Based on transcripts and data recordings, we know that the ship did increase speed, which gave them far more rudder control. It’s possible that the wind created challenges to maintain position in the canal, and they increased speed for better control. But did this introduce other problems? Possibly, but I can’t be certain.
One potential problem was the “bank effect”. Some believe the bank effect doomed the Ever Given. More than anything else, I was frustrated to see multiple YouTube producers step forward claiming this was the main cause. (Figure 5‑1 and Figure 5‑2) Yes, the bank effect does exist. But good graphics and a nice explanation do not make it the truth.
It seems tempting. We see this scary and subtle physics phenomena, capable of generating massive forces. Except . . . not always. The bank effect occurs with every single ship that passes through the Suez Canal. If this were a killer problem, we should find ships thrown into the bank every day. We don’t. The magnitude of this effect matters. Does it dominate ship maneuvering, or is it just a mild inconvenience? To properly answer this, I would need 2-3 months with detailed numerical simulations.
In the interim, we can use a similar phenomenon to get a sense of magnitude. I previously did some work predicting passing ship forces.  This happens in commercial ports when large freighters pass fairly close to each other. The water flow around these ships both pulls the ships together and then pushes them apart, depending on their alignment. The cause behind this is the same physics that creates the bank effect. And passing ship forces show an important insight: the magnitude of this effect rapidly diminishes with distance.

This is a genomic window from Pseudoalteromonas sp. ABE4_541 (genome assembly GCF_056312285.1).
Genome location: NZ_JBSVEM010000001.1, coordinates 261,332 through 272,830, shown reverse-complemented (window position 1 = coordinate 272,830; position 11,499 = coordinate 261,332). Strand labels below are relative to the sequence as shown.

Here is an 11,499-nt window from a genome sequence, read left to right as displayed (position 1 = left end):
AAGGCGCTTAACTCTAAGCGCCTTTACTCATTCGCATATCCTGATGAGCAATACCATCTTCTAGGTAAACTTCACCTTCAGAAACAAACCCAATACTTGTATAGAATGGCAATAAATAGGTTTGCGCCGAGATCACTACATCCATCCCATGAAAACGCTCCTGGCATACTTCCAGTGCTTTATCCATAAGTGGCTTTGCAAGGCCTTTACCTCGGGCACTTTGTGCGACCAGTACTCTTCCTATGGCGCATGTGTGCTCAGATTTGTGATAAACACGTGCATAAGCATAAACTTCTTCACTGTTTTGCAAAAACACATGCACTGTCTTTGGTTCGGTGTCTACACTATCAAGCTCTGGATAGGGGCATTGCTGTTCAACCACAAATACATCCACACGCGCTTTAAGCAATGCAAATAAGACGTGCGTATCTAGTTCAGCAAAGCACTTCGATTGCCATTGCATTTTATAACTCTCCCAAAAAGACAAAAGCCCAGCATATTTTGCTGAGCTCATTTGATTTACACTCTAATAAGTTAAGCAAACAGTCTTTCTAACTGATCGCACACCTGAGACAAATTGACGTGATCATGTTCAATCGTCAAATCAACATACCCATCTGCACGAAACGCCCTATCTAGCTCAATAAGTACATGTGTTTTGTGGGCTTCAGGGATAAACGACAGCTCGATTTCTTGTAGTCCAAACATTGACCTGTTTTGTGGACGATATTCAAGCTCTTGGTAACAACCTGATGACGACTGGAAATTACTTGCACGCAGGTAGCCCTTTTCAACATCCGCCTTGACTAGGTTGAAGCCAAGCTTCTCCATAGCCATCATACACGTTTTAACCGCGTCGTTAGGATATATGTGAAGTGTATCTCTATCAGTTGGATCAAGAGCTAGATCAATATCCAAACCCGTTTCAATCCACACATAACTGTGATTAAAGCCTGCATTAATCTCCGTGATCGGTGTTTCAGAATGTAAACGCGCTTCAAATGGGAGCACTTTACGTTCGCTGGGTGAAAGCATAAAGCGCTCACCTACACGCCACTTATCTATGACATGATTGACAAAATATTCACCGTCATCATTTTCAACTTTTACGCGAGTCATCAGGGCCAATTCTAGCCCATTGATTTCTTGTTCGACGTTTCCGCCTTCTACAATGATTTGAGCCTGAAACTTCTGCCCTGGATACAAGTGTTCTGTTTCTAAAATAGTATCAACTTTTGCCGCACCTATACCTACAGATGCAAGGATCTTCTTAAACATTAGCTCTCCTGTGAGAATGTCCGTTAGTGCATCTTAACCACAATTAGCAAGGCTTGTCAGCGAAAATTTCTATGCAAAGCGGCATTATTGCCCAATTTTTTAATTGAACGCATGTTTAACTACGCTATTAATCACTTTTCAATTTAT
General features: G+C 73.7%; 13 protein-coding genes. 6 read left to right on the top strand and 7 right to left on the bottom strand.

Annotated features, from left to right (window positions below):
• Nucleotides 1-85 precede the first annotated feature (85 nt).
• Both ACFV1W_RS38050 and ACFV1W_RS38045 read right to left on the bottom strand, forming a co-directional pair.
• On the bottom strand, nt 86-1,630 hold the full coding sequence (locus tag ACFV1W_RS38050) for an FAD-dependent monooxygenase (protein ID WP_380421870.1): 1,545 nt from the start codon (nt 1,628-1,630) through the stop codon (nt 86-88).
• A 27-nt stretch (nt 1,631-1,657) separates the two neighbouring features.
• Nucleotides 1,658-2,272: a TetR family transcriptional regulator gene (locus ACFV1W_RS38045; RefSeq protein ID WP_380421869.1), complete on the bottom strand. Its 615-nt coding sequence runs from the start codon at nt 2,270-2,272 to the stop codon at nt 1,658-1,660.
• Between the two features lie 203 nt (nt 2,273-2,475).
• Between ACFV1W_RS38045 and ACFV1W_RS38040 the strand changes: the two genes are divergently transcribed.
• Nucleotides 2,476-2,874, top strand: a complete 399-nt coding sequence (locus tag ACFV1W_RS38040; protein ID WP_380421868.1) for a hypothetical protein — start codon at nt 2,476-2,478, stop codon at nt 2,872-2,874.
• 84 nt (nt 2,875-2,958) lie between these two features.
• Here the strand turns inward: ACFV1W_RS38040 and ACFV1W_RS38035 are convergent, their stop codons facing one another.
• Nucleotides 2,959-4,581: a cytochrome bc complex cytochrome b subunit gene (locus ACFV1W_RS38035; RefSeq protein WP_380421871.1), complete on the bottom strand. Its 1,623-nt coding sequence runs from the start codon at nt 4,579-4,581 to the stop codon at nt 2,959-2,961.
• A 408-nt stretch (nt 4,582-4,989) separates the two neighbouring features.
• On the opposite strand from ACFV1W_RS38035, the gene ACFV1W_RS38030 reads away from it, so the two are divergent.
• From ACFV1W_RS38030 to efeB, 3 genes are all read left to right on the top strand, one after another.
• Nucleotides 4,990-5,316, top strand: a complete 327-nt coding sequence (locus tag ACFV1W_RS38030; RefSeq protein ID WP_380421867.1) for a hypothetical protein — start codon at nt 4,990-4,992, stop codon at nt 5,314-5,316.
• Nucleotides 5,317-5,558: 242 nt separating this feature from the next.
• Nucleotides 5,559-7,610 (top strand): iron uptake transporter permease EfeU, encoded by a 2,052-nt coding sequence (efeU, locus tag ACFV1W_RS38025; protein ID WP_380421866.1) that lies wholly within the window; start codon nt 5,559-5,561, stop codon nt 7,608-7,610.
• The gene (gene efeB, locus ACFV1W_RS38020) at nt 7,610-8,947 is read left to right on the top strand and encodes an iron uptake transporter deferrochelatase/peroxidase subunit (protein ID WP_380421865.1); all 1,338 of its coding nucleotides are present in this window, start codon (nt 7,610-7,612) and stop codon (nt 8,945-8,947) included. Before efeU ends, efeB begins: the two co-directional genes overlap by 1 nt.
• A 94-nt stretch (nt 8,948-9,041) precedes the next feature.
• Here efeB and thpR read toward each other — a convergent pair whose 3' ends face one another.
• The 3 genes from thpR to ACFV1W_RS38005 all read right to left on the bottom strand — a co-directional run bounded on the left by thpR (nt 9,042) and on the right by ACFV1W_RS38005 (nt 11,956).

When evaluating the Ever Given, we can look at the forces produced in a passing ship scenario as an analog to the bank effect. Figure 5‑3 shows the yaw moment produced by a passing ship scenario that mimics the Ever Given in the Suez Canal. Since this is an analogy to the bank effect, I hid any specific data to support definite conclusions. But this graph gives a good sense of proportion. If we see a yaw moment of around 10% – 20% of ship forces, the bank effect would only be a minor inconvenience.
The graph suggests this was anything but a minor inconvenience. The importance of the bank effect could vary from relatively minor, all the way up to a major threat for vessel safety. This depends on the speed of the ship and separation from shore. At the low speed of 6.0 knots, the separation distance was less critical. No matter the position, yaw moments present little risk. At higher speeds, these forces increase much faster as the separation goes down. Increased speed reduces the margin for error, requiring the vessel stay even closer to exactly in the middle between the two banks. But this analogy suggests that bank effects were worth investigating with the Ever Given incident.
Hurray, we have the smoking gun! The bank effect! Except not. Remember, pretty graphics do not make something automatically true. That graph of yaw forces could also look like Figure 6‑1, depending on interpretation of the physics. How frustrating! WHAT IS THE ANSWER!?
We don’t know. That is the answer. With more detailed information, we could conduct simulations and reproduce the exact sequence of events that lead to the accident. But those details are the private information of the ship owner. The general public does not have access to it. We may have suspicions, but lacking any further details, the answer is: I don’t know.
“I don’t know” is important. Especially for people with widespread distribution. When accidents like this happen, public opinion matters. It’s natural to want answers. We want them so badly that we are ready to take any suspicion or likely culprit as a final conclusion. That creates real economic risk for everyone involved. Real fear for the owners, the crew, the pilots. Everyone. And when people become afraid, facts become scarce. We become more worried about blame than understanding the truth.
Who do we blame for the Ever Given incident? What happened that day? I don’t know. Not a satisfying answer, but I can accept that in favor of a more important question. Since the time of the Ever Given incident, approximately 18,900 ships have passed through the Suez canal, including the Ever Given.  She is back in service after repairs.  All passages happened without major incident. What was different? What can we change to avoid another Ever Given in the future?